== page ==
Portal:British Army

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The British Army

BritishArmyFlag2.svg

The British Army is the land armed forces branch of the British Armed Forces. It came into being with unification of the governments and armed forces of England and Scotland into the Kingdom of Great Britain in the Acts of Union 1707. The new British Army incorporated regiments that had already existed in England and Scotland and was controlled by the War Office from London. As of 2006, the British Army includes roughly 107,730 active members and 38,460 Territorial Army members. The professional British Army has also been referred to as the Regular Army since the creation of the Territorial Army. The British Army is deployed in many of the world's war zones as part of a fighting force and in United Nations peacekeeping forces.

In contrast to the Royal Navy, Royal Marines and Royal Air Force, the British Army does not include "Royal" in its title, because of its roots as a collection of disparate units, many of which do bear the "Royal" prefix, such as the Royal Artillery and the Royal Engineers.

Selected article

Painting of the Battle by Jan Wyck
The Battle of the Boyne (Irish: Cath na Bóinne) was a turning point in the Williamite claim on the English throne.

The deposed King James VII of Scotland and James II of England and Ireland and his Jacobite supporters were defeated by James' nephew and son-in-law, William III and his supporters. By the invitation of Parliament, William had deposed James in 1688. Both Kings acted as Commander of their respective armies.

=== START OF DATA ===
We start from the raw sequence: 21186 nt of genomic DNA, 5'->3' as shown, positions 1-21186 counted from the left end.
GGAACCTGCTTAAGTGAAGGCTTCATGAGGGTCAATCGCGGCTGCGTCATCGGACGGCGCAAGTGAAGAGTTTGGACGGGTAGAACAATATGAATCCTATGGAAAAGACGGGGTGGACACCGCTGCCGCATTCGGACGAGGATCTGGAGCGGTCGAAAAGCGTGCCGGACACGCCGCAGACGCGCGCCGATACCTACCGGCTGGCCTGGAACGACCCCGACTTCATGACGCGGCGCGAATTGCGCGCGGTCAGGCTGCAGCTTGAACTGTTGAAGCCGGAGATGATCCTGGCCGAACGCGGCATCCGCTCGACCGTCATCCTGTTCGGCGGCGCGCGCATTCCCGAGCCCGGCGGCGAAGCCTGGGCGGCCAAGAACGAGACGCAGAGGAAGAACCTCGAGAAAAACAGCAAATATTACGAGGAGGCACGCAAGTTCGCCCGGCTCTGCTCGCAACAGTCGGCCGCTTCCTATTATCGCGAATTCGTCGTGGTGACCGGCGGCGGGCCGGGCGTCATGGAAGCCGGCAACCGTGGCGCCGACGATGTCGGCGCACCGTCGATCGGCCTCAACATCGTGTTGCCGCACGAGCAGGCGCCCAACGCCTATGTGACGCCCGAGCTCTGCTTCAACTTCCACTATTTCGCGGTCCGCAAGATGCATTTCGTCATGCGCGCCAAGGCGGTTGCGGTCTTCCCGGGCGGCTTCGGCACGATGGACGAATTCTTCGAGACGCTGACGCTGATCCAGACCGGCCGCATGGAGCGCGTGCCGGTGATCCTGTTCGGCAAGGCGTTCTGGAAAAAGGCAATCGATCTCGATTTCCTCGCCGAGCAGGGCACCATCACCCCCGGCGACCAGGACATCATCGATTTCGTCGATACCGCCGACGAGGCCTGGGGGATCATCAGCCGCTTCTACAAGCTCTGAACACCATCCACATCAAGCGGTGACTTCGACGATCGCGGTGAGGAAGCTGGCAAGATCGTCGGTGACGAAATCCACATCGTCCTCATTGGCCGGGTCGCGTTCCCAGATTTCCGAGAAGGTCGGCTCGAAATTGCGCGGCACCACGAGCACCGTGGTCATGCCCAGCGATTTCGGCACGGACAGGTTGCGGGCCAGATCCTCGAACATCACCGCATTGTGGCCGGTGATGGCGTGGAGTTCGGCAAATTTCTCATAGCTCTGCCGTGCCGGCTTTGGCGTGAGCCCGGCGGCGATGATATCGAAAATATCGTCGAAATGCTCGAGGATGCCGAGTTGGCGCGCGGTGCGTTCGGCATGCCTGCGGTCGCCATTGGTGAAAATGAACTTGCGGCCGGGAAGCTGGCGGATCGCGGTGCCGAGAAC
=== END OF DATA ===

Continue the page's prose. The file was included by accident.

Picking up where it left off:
The battle took place on July 1, 1690 (OS) just outside the town of Drogheda on Ireland's east coast. Each army stood on opposing sides of the River Boyne. William's forces easily defeated those of James who led an army of mostly raw recruits. The symbolic importance of this battle has made it one of the best-known battles in British and Irish history and a key part in Irish Protestant folklore. It is still commemorated today, principally by the Orange Institution. As a consequence of the adoption of the Gregorian calendar, the battle is now commemorated on 12 July every year.

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Selected biography

Winston Churchill at a Conference at Quebec, August 1943
Sir Winston Leonard Spencer-Churchill, KG, OM, CH, TD, FRS, PC (Can) (30 November 1874 – 24 January 1965) was a British politician who served as Prime Minister of the United Kingdom from 1940 to 1945 and again from 1951 to 1955. A noted statesman, orator and strategist, Churchill was also an officer in the British Army. He has been studied to a unique extent as part of modern British and world history. A prolific author, he won the Nobel Prize in Literature in 1953 for his own historical writings.